Greatest Fear

Greatest Fear

 

 

Big bucket of "fear."
Big bucket of "fear."

 

When you receive a diagnosis of multiple sclerosis–fear becomes a big part of the equation.

Fear of the unknown.  Fear of the future.

Will I be able to walk?  Will I be in a wheelchair?

 

 

 

But as time goes by, your fear subsides.  It doesn’t go away…it just lurks in the background, only to surface now and again when you have a weak, emotional moment.

 

Some 15 years after my dx, I realize my early fears have come true!  I can’t run.  I walk like Otis from “The Andy Griffith Show.”  I use a cane.  And a wheelchair.

 

fear

 

 

With what appears to be nothing left to fear, I quickly recognize my greatest fear of all…..(No, not that Newty Gingrich wants to be president)…because of me, are my kids prone to get MS?

 

 

All of the literature says multiple sclerosis isn’t passed on by genetics.  Yet, the first question any doctor will ask is “Does anyone else in your family have MS?”

Holy crap!  What gives?

 

I would be devastated–absolutely crushed–mortified if my kids got MS because of my swell DNA.

And now I find myself closely watching them to notice any signs–any MS signal flares, that I experienced when I was their age.

 

My Odd Swami Sock
My Odd Swami Sock

It’s crazy, I know.

 

As a parent, I want the ability to look into a crystal ball (or a snow globe as pictured) to see into the future for their welfare.

Then again, even if I could see into the future, there is nothing one could do to change it.

 

I suppose my “greatest fear” is nothing different than what any parent, who has been dx’d with a disease, worries about on their children’s behalf.

 

Let me ask you—Do you wonder about passing MS to your kids?

Have you found yourself looking for signs in their behavior that reminds you of MS?

 

It is my “greatest fear” after all these years.  Maybe yours too.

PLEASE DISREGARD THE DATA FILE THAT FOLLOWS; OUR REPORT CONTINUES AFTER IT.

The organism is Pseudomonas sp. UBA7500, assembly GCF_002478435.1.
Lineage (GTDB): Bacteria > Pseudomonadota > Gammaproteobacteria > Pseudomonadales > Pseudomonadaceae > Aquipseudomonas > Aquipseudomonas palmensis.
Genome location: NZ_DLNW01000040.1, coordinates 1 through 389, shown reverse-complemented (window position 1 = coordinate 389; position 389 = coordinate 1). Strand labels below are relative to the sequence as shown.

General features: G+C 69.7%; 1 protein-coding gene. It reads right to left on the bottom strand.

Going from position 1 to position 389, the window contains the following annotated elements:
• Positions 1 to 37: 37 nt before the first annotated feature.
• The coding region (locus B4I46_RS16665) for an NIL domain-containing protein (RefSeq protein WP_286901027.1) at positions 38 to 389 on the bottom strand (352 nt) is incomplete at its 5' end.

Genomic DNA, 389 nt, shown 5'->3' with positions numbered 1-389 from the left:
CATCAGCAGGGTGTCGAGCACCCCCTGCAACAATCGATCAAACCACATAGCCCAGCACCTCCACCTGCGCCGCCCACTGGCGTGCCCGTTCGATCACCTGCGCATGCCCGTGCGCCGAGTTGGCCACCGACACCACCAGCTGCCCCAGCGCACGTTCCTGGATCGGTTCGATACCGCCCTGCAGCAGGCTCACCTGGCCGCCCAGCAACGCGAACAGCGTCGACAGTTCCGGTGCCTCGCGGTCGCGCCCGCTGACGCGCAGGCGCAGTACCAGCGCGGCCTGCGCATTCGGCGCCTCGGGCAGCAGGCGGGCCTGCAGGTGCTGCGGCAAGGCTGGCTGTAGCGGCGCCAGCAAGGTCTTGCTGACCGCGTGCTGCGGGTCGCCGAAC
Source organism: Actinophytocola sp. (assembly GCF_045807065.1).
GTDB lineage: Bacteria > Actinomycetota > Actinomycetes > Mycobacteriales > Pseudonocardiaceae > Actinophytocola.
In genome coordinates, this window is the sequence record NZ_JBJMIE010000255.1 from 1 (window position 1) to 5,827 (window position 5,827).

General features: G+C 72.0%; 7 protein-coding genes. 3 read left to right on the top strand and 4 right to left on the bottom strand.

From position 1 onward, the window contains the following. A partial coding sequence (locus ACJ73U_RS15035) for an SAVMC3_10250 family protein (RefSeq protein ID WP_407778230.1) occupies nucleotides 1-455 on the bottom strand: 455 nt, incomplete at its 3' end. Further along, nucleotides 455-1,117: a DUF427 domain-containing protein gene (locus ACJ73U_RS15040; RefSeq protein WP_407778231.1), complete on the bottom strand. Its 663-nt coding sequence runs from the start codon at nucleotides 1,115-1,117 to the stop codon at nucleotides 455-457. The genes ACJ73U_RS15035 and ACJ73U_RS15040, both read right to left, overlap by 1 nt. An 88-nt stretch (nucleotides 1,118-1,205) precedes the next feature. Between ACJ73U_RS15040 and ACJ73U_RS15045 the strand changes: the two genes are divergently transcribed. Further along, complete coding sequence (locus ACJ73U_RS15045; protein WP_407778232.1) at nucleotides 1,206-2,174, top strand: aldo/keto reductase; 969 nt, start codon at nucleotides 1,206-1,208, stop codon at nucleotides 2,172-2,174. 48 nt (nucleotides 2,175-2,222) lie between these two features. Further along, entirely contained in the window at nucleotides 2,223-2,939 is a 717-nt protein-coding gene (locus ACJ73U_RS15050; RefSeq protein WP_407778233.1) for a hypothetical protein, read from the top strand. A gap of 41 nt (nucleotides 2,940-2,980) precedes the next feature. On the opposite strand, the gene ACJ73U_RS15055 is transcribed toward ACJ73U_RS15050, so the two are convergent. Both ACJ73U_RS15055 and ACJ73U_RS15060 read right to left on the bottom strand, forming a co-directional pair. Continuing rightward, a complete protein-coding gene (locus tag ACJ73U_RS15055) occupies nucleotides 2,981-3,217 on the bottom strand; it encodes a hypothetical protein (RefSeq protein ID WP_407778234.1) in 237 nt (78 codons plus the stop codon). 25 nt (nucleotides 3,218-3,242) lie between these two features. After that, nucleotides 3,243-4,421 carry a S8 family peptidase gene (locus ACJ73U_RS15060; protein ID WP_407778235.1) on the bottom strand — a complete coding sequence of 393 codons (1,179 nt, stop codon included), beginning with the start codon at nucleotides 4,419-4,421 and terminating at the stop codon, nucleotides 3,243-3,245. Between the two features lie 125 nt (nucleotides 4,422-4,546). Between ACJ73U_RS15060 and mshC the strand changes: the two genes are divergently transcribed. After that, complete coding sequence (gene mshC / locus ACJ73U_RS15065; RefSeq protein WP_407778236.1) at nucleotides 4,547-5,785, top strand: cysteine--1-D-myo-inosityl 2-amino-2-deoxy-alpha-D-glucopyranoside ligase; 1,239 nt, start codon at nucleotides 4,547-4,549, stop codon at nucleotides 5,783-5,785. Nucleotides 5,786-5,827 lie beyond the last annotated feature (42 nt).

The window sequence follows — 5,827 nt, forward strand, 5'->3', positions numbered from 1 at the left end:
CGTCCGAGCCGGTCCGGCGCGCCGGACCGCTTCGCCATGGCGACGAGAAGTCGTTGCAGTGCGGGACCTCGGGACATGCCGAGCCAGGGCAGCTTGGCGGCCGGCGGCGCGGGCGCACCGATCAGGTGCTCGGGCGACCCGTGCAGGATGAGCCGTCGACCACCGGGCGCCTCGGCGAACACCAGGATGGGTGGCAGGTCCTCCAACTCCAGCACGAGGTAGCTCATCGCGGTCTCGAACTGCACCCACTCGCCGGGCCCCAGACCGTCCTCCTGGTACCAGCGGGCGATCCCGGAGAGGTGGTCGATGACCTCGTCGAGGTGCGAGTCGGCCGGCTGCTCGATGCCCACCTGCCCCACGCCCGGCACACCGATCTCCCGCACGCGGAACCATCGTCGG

sock

 

6 Replies to “Greatest Fear”

  1. Oh, Odd Sock, you do hit the nail on the head or the DNA on the helix… I worry constantly that my kids will inherit this MonSter. My daughter had a few neurological problems several years ago [tingling fingers,] but they seemed to have disappeared — the tingling, not the fingers. I keep trying to console myself with the thought that no one on either side of my family ever had MS, so maybe it results from the combination of genes. But the angst will remain.
    Peace,
    Muff

  2. Yep, a big fear of mine. I have MS and Lupus, neither supposedly passed on by genetics. Any time my daughter has a health issue, that FEAR of her having one or the other surfaces. I constantly monitor her health, very discreetly.

  3. I have thought about it. But right now I have other issues to worry about…
    I really like your swami sock. Maybe the swami sock has powers to de-feet the issue. Groan, I know, I tried to make you smile.

  4. I don’t have kids, but I’ve been watching my siblings closely since I first flared thirteen years ago. We are all in our fifties now so I’m relaxing on that issue a bit more. They’re all in excellent health.

  5. One of my worst nightmares to think of as well. And it scares the hell out of me. Especially to hear others in my family also have it. The MS Society Genetics page linked, states:

    “Epidemiologic surveys have determined that an individual’s risk of developing MS increases several-fold if a close family member has MS. While the average person in the United States has about 1 chance in 750 of developing MS, the risk for a person who has a parent or sibling with MS increases to about 1 in 40. MS. Thus, the risk increases significantly for a person whose parent has MS, but still remains relatively low.”

  6. I see I am not alone in worry!

    Thanks Speckled Brain for the stats..and for providing the link to the National MS site that backs up these figures!

Making it official.